Madrid: Tens of thousands of Catalan separatists took to the streets in Barcelona in a final rally ahead of Sunday's planned referendum on independence from Spain.

Seven and a half million people in Catalonia will head to the polls in a vote which has been condemned as illegal by Madrid. Regional President Carles Puigdemont told the crowd during the rally on Friday that he believed Catalonia would be taking its first steps as a sovereign nation, BBC reported.

"Friends, so that victory is definite, on Sunday let's dress up in referendum (clothes) and leave home prepared to change history," Puigdemont said.

Catalonia, a wealthy region in north-eastern Spain, has its own language and culture and a high degree of autonomy, but is not recognised as a separate nation under the Spanish constitution.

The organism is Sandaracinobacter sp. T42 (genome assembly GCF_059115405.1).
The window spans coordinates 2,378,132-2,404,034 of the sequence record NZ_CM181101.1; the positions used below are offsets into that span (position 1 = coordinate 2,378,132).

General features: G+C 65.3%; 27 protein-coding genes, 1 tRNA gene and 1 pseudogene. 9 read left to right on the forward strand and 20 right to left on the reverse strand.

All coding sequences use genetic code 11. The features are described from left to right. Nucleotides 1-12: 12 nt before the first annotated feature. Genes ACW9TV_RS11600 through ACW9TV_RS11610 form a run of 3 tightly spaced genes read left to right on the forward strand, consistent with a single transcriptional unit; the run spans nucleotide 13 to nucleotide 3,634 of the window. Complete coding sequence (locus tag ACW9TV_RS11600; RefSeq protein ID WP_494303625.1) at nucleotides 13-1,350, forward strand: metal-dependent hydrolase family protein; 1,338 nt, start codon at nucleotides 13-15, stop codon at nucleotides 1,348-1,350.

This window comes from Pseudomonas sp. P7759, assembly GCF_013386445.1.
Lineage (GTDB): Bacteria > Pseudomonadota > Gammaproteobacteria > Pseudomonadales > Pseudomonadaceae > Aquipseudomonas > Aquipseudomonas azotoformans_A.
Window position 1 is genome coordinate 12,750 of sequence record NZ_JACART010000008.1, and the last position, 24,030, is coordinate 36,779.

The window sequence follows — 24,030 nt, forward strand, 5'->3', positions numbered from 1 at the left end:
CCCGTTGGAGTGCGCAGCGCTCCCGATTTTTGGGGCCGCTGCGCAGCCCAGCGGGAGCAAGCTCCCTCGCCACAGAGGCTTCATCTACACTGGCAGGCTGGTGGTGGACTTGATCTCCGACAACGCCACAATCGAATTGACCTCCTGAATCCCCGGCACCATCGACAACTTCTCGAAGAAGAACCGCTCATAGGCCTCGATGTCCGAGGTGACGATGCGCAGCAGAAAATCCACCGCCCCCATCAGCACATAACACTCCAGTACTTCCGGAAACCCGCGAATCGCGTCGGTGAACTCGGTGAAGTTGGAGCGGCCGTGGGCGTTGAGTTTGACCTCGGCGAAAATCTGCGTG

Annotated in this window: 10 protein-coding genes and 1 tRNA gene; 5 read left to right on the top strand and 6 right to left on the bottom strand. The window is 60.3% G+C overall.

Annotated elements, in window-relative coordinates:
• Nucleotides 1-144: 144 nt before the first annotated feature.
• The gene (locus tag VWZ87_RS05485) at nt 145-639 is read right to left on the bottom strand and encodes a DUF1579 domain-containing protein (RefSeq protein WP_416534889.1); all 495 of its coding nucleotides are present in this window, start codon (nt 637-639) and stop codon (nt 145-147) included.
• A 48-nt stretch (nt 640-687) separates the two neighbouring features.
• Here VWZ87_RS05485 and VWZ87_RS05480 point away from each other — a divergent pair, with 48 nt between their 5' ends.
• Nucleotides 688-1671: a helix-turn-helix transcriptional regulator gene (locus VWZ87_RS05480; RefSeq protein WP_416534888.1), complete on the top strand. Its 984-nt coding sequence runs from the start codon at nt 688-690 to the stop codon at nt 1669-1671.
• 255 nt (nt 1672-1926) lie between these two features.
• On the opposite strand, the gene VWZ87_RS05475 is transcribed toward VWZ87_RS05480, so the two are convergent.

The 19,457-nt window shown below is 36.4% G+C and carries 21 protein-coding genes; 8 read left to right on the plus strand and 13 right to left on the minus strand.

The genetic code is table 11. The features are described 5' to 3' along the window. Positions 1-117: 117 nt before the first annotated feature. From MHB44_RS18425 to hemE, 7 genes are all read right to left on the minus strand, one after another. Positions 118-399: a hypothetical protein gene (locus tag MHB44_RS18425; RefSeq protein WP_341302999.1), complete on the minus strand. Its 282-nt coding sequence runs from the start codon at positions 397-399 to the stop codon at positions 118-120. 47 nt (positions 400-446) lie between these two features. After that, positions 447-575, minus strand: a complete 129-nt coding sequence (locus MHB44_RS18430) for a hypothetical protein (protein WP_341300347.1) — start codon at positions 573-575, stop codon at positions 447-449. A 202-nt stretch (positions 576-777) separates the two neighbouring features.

The Madrid-based Spanish government has maintained the ballot cannot and will not happen because it contravenes the constitution, which refers to "the indissoluble unity of the Spanish nation".

Police across Catalonia were ordered to prevent public buildings being used as polling stations on Sunday. Masses of referendum materials were confiscated by police in recent weeks and officials involved in running the campaign face prosecution.

However, the Catalan regional government and local civic groups say they are entitled to exercise their democratic rights and plan to open more than 2,000 polling stations regardless of the obstacles.

Despite the tension in the region, demonstrations by independence campaigners had been largely peaceful.

"I don't believe there will be anyone who will use violence or who will want to provoke violence that will tarnish the irreproachable image of the Catalan independence movement as pacifist," the Catalonia Regional President said.